THE Department of Trade and Industry (DTI) and National Economic Development Authority (NEDA) are preparing for a prolonged US-China trade war, ultimately seeking to capture more foreign investment while pursuing deeper regional integration, improving approval processes, and helping start-ups and small businesses succeed.

The economic team is also preparing measures to assist any workers that may be displaced by a slowdown in the export economy.

“The Philippines is not as vulnerable as other countries (to a trade war), as exports only account for 15% of our GDP. But a prolonged trade war will eventually affect our export growth,” Trade Secretary Ramon M. Lopez said in a statement Wednesday.

He was speaking after the DTI and NEDA briefed the Cabinet on Sept. 4, during which the two agencies pitched a “whole-of-government” approach to dealing with the US-China dispute.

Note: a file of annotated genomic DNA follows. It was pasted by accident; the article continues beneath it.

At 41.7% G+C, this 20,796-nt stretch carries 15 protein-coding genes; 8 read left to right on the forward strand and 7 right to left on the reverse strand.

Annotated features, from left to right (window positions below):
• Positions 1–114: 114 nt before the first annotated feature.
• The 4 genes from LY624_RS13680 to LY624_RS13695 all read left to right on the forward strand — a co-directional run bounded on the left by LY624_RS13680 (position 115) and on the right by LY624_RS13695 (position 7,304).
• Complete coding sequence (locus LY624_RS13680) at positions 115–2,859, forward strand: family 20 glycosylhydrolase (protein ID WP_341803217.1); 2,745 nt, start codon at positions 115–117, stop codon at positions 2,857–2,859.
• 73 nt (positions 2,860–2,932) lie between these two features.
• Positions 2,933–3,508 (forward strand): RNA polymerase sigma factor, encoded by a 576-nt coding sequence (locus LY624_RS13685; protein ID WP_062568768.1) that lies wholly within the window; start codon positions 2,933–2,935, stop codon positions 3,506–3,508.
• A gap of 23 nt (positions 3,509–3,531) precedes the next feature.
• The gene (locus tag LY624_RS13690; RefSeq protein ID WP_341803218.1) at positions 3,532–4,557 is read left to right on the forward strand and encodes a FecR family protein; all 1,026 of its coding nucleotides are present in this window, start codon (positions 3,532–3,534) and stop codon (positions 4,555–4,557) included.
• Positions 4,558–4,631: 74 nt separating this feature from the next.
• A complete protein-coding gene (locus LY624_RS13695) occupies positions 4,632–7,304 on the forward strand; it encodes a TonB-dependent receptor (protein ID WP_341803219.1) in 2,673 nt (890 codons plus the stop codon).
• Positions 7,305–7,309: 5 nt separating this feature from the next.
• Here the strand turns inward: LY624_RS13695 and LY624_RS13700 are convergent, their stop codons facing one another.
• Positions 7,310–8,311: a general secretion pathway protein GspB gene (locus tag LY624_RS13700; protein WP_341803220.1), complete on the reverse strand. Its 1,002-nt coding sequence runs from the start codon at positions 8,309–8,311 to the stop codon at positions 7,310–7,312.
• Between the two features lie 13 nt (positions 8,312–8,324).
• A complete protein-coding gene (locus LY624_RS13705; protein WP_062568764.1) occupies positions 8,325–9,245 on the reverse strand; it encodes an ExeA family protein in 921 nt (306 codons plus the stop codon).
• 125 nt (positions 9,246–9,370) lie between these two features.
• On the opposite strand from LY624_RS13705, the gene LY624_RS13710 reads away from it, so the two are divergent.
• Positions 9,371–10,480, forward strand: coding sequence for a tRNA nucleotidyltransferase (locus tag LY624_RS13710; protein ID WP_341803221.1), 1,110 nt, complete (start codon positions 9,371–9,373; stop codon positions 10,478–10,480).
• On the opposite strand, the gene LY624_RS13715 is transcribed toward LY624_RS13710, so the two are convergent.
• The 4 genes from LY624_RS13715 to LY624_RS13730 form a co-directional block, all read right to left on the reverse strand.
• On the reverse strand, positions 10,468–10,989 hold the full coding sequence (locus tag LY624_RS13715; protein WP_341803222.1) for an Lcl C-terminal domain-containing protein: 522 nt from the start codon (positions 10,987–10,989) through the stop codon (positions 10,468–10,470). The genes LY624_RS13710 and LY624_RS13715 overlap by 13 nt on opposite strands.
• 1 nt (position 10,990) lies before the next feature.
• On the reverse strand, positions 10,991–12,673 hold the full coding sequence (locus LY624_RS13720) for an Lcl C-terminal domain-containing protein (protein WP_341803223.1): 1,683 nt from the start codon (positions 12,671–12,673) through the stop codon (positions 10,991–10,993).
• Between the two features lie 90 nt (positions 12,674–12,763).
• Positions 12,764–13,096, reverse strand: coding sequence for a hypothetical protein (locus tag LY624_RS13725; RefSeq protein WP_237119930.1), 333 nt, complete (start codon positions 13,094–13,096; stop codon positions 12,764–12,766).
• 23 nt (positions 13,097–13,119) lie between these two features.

He also called the trade war “an opportunity for the Philippines to attract more export-oriented manufacturing foreign direct investment. However, it is necessary to address key constraints in attracting investors.”

The long-term goal, DTI said, is to improve fundamental elements of the economy like port, airport, and energy infrastructure, while encouraging the development of startup hubs and improving the education system to prepare future workers for greater automation in the workplace.

Mr. Lopez added that immediate goals focus on promoting the ease of doing business, specifically pushing many transactions online via a Central Business Portal and fully implementing TradeNet, the online platform for trading permits.

DTI also wants to help small businesses strengthening their global links, and improve the standards-setting infrastructure “to create more competitive products and industries.”

DTI also plans to continue existing strategies, including the deepening of regional partnerships through a Regional Comprehensive Economic Partnership and trade agreements in Asia-Pacific countries.

Mr. Lopez noted that the Philippines was the second-best Asian export performer in the second quarter of 2019, with merchandise export growth of 1.2%. Malaysia was the only other economy posting positive growth during the period among the 11 the department tracked. — Jenina P. Ibañez